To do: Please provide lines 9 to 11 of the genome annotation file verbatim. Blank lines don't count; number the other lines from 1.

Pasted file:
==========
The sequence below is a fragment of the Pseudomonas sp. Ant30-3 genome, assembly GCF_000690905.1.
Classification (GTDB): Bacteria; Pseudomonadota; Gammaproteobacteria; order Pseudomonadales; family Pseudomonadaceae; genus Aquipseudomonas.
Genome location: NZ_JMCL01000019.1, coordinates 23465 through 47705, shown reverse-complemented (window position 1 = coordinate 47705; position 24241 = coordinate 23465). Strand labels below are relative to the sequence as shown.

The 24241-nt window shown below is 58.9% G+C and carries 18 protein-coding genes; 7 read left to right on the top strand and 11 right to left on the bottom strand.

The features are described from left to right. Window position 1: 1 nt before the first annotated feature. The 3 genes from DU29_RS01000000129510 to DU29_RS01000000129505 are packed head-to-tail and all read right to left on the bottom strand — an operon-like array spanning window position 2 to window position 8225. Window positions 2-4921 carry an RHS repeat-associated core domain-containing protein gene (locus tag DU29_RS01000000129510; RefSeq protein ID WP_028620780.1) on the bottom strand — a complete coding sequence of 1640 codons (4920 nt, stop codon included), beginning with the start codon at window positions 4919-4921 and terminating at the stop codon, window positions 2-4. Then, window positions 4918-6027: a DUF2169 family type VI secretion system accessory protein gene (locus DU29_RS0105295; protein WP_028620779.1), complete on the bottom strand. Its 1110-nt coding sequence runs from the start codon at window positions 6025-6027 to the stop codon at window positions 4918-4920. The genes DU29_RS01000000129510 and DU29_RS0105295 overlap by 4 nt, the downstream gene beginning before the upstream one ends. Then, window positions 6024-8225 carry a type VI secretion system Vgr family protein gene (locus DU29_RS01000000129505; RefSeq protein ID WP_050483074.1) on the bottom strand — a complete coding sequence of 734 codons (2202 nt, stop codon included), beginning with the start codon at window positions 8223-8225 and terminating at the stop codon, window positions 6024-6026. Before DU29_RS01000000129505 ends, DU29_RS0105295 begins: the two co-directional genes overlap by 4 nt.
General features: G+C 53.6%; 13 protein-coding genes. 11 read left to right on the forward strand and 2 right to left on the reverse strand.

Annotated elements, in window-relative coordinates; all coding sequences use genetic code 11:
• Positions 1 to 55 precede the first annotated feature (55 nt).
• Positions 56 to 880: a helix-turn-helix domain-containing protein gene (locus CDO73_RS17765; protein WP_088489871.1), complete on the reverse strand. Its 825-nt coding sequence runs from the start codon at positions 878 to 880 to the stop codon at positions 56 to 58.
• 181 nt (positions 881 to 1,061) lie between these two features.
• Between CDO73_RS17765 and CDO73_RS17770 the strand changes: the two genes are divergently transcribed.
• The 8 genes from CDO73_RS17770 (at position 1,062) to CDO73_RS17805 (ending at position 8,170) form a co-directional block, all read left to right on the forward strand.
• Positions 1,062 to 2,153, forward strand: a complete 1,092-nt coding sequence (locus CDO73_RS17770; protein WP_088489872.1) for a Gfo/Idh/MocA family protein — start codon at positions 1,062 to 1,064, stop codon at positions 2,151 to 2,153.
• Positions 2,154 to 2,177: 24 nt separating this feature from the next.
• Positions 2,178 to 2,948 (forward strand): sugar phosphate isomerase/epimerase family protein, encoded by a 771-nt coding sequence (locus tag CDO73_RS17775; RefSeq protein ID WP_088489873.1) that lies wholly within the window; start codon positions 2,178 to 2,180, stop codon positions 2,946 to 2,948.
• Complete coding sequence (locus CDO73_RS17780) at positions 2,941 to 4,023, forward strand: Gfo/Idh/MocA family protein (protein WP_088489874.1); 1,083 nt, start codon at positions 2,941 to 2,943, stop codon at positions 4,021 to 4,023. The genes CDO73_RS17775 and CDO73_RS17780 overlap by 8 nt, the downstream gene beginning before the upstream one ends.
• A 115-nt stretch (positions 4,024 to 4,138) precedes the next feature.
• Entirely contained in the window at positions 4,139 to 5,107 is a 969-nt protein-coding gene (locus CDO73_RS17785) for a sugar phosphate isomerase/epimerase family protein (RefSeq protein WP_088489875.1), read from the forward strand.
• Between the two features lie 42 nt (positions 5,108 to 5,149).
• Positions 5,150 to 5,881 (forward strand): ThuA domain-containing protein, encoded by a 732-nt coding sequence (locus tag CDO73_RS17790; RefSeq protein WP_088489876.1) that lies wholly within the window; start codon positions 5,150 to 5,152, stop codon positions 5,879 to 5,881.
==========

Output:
• Positions 56 to 880: a helix-turn-helix domain-containing protein gene (locus CDO73_RS17765; protein WP_088489871.1), complete on the reverse strand. Its 825-nt coding sequence runs from the start codon at positions 878 to 880 to the stop codon at positions 56 to 58.
• 181 nt (positions 881 to 1,061) lie between these two features.
• Between CDO73_RS17765 and CDO73_RS17770 the strand changes: the two genes are divergently transcribed.